Flying along in his Jet Ranger, Dan Richards knew they were just barely in advance of a storm closing in. Returning from his work in Fairbanks, Search and Rescue was the last thing on his mind. Besides, they didn’t have much time. They had to get this chopper on the ground and in a hanger or no one would be flying it, ever. If they didn’t make it to Base, which was the only hanger around, there was a very high likelihood the chopper would be damaged, even destroyed by the storm. Base was about twenty minutes away, so he figured they could just make it to safety. But, Base knew that as well; they wouldn’t have called him if it weren’t serious. In fact, a rescue beacon alarm was an urgent call for help. Someone was in great danger, or worse. That was something with which Dan was familiar. Although not his job, in the wilderness of Alaska, he often found it was his calling. If they thought he could help, maybe he could. He nodded to Ted Matthews, his fair-skinned, buzz-cut, no-nonsense co-pilot.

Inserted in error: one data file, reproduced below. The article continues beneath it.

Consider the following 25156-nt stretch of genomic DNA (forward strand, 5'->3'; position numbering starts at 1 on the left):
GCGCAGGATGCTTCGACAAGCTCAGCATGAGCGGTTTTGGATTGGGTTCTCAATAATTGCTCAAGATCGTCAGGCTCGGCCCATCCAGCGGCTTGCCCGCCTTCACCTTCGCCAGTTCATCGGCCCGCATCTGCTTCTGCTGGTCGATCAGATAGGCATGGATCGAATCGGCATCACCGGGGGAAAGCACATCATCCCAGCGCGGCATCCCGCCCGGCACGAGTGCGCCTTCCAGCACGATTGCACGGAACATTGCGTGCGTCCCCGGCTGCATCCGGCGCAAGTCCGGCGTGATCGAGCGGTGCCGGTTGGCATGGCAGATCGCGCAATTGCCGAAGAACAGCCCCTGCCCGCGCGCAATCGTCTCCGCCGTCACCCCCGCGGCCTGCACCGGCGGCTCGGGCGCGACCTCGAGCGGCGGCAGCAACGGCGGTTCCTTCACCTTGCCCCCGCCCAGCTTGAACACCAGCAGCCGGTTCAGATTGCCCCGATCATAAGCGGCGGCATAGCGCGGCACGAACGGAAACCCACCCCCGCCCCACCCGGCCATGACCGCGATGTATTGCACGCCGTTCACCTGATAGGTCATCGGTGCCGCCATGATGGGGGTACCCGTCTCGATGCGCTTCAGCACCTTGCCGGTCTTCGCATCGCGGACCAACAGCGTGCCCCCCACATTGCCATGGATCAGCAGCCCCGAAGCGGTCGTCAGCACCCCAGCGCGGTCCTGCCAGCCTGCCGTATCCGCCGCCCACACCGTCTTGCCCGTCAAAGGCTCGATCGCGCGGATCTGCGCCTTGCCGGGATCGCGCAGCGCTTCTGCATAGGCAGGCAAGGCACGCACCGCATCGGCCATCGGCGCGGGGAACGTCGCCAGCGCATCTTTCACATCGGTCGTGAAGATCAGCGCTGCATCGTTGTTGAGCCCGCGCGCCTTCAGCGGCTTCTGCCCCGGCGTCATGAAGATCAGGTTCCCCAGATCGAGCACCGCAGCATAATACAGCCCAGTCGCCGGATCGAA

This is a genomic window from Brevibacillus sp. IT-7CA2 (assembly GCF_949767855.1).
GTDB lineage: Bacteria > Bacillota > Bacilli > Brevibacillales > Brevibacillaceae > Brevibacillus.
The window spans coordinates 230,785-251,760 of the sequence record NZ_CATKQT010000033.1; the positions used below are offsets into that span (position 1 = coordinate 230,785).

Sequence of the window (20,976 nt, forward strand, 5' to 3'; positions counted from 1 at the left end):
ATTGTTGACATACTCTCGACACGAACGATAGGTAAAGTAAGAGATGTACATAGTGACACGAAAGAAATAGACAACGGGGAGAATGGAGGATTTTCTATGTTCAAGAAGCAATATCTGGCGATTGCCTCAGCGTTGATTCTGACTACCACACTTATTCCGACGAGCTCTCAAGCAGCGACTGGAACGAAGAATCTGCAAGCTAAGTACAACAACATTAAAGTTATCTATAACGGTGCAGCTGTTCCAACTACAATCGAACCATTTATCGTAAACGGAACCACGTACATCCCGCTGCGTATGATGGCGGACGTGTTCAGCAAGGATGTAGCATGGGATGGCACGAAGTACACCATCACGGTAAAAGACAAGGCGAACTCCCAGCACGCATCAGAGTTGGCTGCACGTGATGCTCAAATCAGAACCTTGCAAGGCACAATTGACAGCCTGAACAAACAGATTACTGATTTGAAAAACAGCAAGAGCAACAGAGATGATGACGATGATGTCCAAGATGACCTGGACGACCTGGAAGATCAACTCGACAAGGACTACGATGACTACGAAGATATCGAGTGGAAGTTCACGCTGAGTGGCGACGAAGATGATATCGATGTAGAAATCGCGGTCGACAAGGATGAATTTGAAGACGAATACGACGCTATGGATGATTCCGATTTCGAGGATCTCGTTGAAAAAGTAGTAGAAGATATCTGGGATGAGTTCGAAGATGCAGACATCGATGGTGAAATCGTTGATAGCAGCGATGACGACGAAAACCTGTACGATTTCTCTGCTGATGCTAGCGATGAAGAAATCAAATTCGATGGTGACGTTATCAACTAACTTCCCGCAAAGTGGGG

“Base, Red Wing. Go ahead.”
“Red Wing, Base. I have a constant SOS from a rescue beacon. It may indicate an avalanche victim, given the region and the weather.”
“Roger, possible avalanche victim. Where is it?”